So here we are, the well-trained, seasoned veterans: standing there doing nothing while the students sit and speak Arabic. We console ourselves by counting our money, and trying to go somewhere interesting for the weekends and the holidays.

Meanwhile, at small private language schools all over the world, full of motivated and enthusiastic students who really need English for their jobs?

They're getting barely-trained backpackers and dropouts and retirees and PUAs, who get paid $5 an hour. And the usual fallback for those guys is talking about their lives with the students.

Ironic, eh?




11 comments:

StevieAustin said...

Sounds like a management case study description.

The issue seems to be how can the teacher optimize results if coercive tools are not available.

It seems like an issue that should be current in education given that the strict authoritative style of instruction that used to happen in the 20th century has fallen out of favour and times.

The issue you describe would appear to be an issue that affluent countries will soon be facing, i.e. students who no longer "need" to study due to easy opportunities in well run societies which do not require highly specialized skills (think Australia and Canada's issue with the high paying Mining
jobs like security guard $100,000 usd per year).

To me the answer lies in changing the reason from "need" to "want", and the only way to make students "want" to study, is to incorporate interesting, enjoyable methods.

Obviously you are already aware of this, and have tried various standard techniques, but they have limited success due to reasons you outlined.

For me I believe that a revolution (or at least marked evolution) needs to occur in education in order to successfully move to this new paradigm.

Whether an employee can effect those changes is unsure, probably unlikely, but possibly some small improvements can be made by utilizing as many multi media tools as possible.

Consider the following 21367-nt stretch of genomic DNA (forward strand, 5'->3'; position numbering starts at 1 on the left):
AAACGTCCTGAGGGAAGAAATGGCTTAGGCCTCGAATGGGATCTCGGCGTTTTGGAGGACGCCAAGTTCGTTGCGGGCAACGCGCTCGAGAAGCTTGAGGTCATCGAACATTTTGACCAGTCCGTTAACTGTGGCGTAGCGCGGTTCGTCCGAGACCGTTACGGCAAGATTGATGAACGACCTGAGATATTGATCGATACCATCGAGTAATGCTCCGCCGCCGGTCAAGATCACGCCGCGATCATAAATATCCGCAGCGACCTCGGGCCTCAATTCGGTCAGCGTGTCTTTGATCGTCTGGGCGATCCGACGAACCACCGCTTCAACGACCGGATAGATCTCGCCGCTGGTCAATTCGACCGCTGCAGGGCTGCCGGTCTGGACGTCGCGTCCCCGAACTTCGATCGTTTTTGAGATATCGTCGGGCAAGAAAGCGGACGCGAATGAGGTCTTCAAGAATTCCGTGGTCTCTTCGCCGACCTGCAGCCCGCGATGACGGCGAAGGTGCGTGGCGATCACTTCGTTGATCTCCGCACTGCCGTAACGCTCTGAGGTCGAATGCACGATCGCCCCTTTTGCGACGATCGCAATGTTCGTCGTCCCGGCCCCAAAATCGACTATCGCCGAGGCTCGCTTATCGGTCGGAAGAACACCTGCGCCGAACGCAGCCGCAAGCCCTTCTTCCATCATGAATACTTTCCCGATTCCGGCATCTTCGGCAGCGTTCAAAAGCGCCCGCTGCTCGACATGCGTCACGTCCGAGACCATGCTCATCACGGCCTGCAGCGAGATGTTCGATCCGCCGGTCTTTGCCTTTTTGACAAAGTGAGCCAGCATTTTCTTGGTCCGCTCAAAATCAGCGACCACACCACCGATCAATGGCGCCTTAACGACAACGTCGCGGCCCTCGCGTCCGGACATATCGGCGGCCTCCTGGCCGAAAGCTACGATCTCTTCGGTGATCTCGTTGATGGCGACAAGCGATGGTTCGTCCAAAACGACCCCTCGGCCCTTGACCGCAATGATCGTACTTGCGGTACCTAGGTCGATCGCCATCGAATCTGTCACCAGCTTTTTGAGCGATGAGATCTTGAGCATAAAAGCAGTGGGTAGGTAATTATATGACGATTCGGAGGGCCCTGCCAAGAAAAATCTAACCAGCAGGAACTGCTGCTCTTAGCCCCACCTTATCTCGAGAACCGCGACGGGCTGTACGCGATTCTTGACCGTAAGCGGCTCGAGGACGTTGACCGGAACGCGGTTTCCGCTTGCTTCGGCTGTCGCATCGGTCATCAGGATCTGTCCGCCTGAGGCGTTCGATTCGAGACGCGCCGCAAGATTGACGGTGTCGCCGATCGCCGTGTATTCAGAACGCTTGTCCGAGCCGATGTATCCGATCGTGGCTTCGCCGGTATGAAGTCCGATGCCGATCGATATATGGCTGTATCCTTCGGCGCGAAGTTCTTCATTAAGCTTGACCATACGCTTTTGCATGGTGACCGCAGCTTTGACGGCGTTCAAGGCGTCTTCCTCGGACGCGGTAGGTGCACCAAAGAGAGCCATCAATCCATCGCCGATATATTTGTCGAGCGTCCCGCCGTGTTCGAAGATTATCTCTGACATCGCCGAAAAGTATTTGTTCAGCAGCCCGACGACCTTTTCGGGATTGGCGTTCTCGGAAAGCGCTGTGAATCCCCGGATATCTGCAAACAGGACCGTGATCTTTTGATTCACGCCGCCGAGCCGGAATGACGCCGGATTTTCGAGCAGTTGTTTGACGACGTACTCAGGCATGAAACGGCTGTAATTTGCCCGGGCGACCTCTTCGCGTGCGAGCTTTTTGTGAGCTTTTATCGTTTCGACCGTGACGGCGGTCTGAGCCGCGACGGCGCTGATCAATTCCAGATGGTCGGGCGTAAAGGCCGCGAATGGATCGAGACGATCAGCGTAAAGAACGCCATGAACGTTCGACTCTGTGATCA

This would require a lot of outside work hours efforts from the teachers, i.e. searching the net for tools, possibly lobbying management to implement them, tapering them to fit the specifics of the audience, etc, etc,.

However if this extra work needs to be done, surely teachers who receive $8,000 a month salary should be open to leading the change and fighting the new fight?


englishteacherx said...

Actually one colleague who had been working at a University in America said that the attitude of rampant copying / outsourcing of work is pretty prevalent there, also. He said, "Remember back when only the smart kids went to college at all? Now it's like only the smart kids get PhDs, and everybody else just gets master's degrees."

Anonymous said...

Dude, you're sitting pretty. ;)

Anonymous said...

"Remember back when only the smart kids went to college at all? Now it's like only the smart kids get PhDs, and everybody else just gets master's degrees."

As a former ESL teacher who is mucking his way through grad school in the USA, I agree that undergrad is not the specific domain of smart kids (this wasn't even true in the 1990's, but I guess its less true now with the internet). Of course, the specific school is everything but, in general, lots of dumb kids manage to graduate. Undergrad is the new high school (which is why I found it necessary to continue). Also, there are fairly low rigor Master degrees (ie: M.Ed, MA). However, MS degrees, specific technical degrees, and clinical degrees tend to still be at a level of difficulty that keeps out the riff raff. You can't outsource the type of work required because the tasks require a broad base of understanding and need to be filtered through a research lens to output acceptable material. PhD's can be, but aren't necessarily prudent to get from a career:money and time spent standpoint. It depends. More PhDs are underemployed, even at Universities, than not. University professors tend to not make more than do you, ETX. You'd be about on par with an average US University Prof with over ten years experience in terms of pay. I think that the MS/technical Masters is still the sweet spot if you don't want to teach at a University, although degree creep tends to happen in most technical professions (the need for higher and higher credentials).

The issue you describe would appear to be an issue that affluent countries will soon be facing, i.e. students who no longer "need" to study due to easy opportunities in well run societies which do not require highly specialized skills (think Australia and Canada's issue with the high paying Mining jobs like security guard $100,000 usd per year).

Situations like these are regional socioeconomic inefficiencies that have been undergoing a smoothing process (globalization) for some time now. In the near future, there won't be any more 100K security guards. The rate of pay will tend toward the actual value of the work.